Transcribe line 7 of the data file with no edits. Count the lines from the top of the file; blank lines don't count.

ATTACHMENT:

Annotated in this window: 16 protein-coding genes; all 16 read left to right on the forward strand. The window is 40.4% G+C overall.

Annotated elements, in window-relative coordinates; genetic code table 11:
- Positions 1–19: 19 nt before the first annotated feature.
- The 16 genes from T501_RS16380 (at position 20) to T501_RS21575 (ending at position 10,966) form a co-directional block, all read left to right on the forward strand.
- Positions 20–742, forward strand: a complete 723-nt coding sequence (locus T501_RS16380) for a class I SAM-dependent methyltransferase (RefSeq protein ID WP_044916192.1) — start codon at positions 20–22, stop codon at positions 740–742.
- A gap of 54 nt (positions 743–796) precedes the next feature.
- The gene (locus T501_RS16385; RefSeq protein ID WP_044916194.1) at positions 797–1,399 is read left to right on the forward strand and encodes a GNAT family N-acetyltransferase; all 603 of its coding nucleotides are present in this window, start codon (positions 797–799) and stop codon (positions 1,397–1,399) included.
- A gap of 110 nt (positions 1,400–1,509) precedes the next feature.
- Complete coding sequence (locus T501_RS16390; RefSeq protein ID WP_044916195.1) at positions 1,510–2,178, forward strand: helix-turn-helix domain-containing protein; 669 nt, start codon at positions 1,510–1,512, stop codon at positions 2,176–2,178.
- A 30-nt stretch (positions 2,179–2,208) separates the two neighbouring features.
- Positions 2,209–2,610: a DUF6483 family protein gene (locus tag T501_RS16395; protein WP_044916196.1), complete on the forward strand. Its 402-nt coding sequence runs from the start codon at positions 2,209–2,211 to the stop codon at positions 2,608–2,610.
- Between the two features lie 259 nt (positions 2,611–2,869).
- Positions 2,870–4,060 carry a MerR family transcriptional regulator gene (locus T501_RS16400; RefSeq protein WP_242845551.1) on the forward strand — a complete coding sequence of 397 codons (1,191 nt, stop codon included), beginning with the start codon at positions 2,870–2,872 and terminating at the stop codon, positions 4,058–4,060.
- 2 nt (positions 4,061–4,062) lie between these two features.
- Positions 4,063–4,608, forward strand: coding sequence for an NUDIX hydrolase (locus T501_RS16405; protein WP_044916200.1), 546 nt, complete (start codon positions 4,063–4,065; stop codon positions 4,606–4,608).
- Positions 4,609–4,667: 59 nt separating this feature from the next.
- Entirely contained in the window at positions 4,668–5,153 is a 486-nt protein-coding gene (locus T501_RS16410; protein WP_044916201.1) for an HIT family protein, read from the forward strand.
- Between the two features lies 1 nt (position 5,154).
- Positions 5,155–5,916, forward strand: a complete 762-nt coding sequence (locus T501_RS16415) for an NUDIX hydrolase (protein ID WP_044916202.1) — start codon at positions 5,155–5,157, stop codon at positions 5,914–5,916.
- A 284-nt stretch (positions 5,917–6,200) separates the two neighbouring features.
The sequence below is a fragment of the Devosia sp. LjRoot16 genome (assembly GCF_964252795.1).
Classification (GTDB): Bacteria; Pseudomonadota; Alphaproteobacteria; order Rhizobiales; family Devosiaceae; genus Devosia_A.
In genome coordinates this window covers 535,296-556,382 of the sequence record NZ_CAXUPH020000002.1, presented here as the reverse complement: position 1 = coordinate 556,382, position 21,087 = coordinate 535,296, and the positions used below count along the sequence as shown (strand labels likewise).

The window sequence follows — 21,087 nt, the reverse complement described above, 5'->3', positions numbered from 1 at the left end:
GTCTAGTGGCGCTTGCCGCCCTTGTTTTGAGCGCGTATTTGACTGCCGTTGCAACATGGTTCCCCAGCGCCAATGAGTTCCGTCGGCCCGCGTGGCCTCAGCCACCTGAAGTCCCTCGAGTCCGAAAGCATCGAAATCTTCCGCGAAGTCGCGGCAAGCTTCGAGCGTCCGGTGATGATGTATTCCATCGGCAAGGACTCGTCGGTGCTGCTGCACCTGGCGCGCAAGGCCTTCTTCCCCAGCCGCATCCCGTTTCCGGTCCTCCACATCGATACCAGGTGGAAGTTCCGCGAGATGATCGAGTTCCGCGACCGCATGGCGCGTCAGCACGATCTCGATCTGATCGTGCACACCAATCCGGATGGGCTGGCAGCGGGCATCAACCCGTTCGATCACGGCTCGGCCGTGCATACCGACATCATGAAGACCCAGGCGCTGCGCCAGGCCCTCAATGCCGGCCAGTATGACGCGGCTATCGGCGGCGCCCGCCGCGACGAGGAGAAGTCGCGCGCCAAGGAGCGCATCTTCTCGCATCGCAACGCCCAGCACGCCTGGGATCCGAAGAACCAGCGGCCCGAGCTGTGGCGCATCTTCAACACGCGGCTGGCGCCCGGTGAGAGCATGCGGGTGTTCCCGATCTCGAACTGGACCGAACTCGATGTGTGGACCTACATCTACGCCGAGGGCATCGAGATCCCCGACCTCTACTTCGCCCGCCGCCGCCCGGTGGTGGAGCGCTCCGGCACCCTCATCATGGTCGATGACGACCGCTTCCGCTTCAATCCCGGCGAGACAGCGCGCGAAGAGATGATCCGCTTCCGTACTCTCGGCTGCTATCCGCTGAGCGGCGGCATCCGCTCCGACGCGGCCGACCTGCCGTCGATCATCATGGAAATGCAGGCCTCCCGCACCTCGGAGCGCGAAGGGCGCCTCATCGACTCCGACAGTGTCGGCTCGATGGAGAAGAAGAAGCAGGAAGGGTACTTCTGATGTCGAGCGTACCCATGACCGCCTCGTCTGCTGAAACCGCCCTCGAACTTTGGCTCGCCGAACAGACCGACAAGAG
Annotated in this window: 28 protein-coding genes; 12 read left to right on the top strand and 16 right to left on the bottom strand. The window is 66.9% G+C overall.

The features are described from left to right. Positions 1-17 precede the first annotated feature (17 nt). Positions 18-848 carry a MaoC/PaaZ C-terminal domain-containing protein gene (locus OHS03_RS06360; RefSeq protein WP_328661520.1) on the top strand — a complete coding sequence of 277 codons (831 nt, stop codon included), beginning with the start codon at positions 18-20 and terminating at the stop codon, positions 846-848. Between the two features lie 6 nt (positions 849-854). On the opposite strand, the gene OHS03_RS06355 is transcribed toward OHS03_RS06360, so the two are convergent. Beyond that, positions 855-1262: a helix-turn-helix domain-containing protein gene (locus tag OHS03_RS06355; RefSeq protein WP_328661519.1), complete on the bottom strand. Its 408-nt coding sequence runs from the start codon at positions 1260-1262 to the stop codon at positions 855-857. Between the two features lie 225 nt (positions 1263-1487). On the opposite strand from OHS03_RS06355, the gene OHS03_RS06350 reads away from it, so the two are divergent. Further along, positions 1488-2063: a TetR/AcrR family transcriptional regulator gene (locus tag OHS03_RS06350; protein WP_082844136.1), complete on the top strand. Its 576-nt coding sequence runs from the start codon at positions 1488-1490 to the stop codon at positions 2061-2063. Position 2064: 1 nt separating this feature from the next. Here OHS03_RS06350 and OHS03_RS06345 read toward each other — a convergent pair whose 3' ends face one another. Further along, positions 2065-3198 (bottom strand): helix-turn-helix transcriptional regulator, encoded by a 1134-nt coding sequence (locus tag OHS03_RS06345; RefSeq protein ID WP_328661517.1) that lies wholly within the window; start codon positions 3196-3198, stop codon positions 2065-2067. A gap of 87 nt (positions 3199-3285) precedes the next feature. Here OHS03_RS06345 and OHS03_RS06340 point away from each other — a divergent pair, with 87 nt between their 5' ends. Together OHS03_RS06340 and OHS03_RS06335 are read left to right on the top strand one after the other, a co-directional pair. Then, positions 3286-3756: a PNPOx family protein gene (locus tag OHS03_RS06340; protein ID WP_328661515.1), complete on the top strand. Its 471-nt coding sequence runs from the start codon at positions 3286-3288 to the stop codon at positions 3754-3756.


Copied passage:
- The gene (locus T501_RS16385; RefSeq protein ID WP_044916194.1) at positions 797–1,399 is read left to right on the forward strand and encodes a GNAT family N-acetyltransferase; all 603 of its coding nucleotides are present in this window, start codon (positions 797–799) and stop codon (positions 1,397–1,399) included.